Get breaking news alerts via email

Click here to manage your alerts
San Antonio Spurs head coach Gregg Popovich talks to reporters before an NBA basketball game against the Miami Heat, Thursday, Nov. 29, 2012, in Miami. ( AP Photo/Alan Diaz)
Kragthorpe: Spurs’ Popovich has right to make own choices
NBA » Decision to hold out starters extreme, but so is endless NBA schedule
First Published Nov 30 2012 10:41 am • Last Updated Dec 01 2012 05:42 pm

Personally, I’m not a fan of Gregg Popovich, the San Antonio Spurs’ coach.

He’s brusque, condescending and dismissive of the media, traits that naturally tend to sour my view of him. But I’m on his side in the latest controversy, involving his choice to send home four key players for the sake of rest, rather than have them play in Thursday’s showcase game at Miami.

Join the Discussion
Post a Comment

I’m not saying he’s right, I’m just defending his right to do it.

And that means NBA commissioner David Stern is wrong, in declaring that the Spurs will receive "substantial sanctions" from the league.

I understand Stern’s motivation, wanting to protect the value of regular-season games for ticket-buyers and television viewers. But if the league insists on playing 82 games from late October to mid-April, there are going to be many nights when the product is inadequate.

Popovich is merely pointing out that truth in his own, extreme way. His prerogative as coach is to manage his team as he sees fit, whether that appeases fans, NBA administrators or anybody else.

The trouble with Stern’s involvement in this issue is when, where and why the line is drawn. Why was is not a problem last April, when Popovich kept home Tim Duncan, Tony Parker and Manu Ginobili from a game in Salt Lake City? All he did Thursday was add Danny Green to that list.

The further parallel is that while Jazz forward Paul Millsap described Popovich’s action as "a slap in the face" and said it motivated him, that hardly explains why the Jazz struggled to produce a 91-84 win. In Miami, the Spurs actually led by seven points in the last five minutes before the Heat rallied for a 105-100 victory. The irony is that Popovich’s ploy created a very intriguing game, probably one of the better TNT telecasts of the season.

Yet even if the Spurs had been blown out, as happened at Portland last season when Popovich employed this strategy, I’d still say he should be allowed to do it.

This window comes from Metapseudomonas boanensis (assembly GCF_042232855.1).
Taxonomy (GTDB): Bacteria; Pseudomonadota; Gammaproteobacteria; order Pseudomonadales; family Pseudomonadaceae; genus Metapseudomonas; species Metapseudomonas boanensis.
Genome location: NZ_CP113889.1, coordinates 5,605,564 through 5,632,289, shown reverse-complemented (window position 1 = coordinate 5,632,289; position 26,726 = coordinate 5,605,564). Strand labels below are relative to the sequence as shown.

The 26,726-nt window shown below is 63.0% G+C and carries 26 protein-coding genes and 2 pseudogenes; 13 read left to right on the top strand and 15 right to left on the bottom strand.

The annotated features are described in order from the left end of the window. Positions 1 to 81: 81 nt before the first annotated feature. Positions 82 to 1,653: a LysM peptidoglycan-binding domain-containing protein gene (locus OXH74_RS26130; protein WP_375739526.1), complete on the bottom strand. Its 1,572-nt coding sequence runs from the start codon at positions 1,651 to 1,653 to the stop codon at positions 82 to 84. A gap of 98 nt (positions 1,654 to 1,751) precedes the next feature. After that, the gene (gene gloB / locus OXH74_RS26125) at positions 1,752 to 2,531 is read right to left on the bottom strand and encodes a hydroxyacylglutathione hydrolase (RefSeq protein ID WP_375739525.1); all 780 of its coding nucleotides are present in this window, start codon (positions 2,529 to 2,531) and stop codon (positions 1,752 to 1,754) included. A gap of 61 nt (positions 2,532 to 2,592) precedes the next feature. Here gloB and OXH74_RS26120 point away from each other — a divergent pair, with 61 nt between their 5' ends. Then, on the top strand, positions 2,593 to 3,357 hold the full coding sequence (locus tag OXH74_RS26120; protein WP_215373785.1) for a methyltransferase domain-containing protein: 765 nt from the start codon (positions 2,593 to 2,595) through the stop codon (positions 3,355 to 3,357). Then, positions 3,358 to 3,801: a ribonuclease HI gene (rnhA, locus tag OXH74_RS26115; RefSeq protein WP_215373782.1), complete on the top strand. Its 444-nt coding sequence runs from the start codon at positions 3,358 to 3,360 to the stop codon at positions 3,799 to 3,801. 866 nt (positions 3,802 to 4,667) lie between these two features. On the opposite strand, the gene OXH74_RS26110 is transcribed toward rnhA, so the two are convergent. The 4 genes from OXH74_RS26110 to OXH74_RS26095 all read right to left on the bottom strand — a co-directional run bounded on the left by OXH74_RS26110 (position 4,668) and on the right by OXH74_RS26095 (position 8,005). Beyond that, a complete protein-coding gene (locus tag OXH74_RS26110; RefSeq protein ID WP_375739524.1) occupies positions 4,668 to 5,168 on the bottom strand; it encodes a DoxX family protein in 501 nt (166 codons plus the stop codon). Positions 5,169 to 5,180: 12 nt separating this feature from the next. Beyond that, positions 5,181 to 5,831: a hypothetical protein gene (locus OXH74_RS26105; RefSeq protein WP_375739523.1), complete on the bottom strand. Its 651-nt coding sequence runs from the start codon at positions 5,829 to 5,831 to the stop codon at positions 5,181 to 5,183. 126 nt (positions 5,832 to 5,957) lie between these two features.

What if Popovich had played those four guys in only the first quarter or the first half? Would that be better or worse? In other words, how can Stern legislate playing time?

story continues below
story continues below

Obviously, not having the players in the building is more blatant than keeping them on the bench, but the reality is it works out about the same way.

If this season goes as planned, the Spurs will play more than 100 games in the regular season and the playoffs. Taking a night off in November during a road-heavy schedule is not much different than a NFL coach’s resting his starters in December when his team’s playoff spot is determined. That approach shortchanges the fans and affects other teams as well, but the NFL never sanctions anyone.

Neither should Stern, regarding the Spurs. With an 82-game schedule, the integrity of the NBA regular season became laughable, long before Popovich’s time.


Twitter: @tribkurt

Copyright 2014 The Salt Lake Tribune. All rights reserved. This material may not be published, broadcast, rewritten or redistributed.

Top Reader Comments Read All Comments Post a Comment
Click here to read all comments   Click here to post a comment

About Reader Comments

Reader comments on sltrib.com are the opinions of the writer, not The Salt Lake Tribune. We will delete comments containing obscenities, personal attacks and inappropriate or offensive remarks. Flagrant or repeat violators will be banned. If you see an objectionable comment, please alert us by clicking the arrow on the upper right side of the comment and selecting "Flag comment as inappropriate". If you've recently registered with Disqus or aren't seeing your comments immediately, you may need to verify your email address. To do so, visit disqus.com/account.
See more about comments here.
Staying Connected
Contests and Promotions
  • Search Obituaries
  • Place an Obituary

  • Search Cars
  • Search Homes
  • Search Jobs
  • Search Marketplace
  • Search Legal Notices

  • Other Services
  • Advertise With Us
  • Subscribe to the Newspaper
  • Access your e-Edition
  • Frequently Asked Questions
  • Contact a newsroom staff member
  • Access the Trib Archives
  • Privacy Policy
  • Missing your paper? Need to place your paper on vacation hold? For this and any other subscription related needs, click here or call 801.204.6100.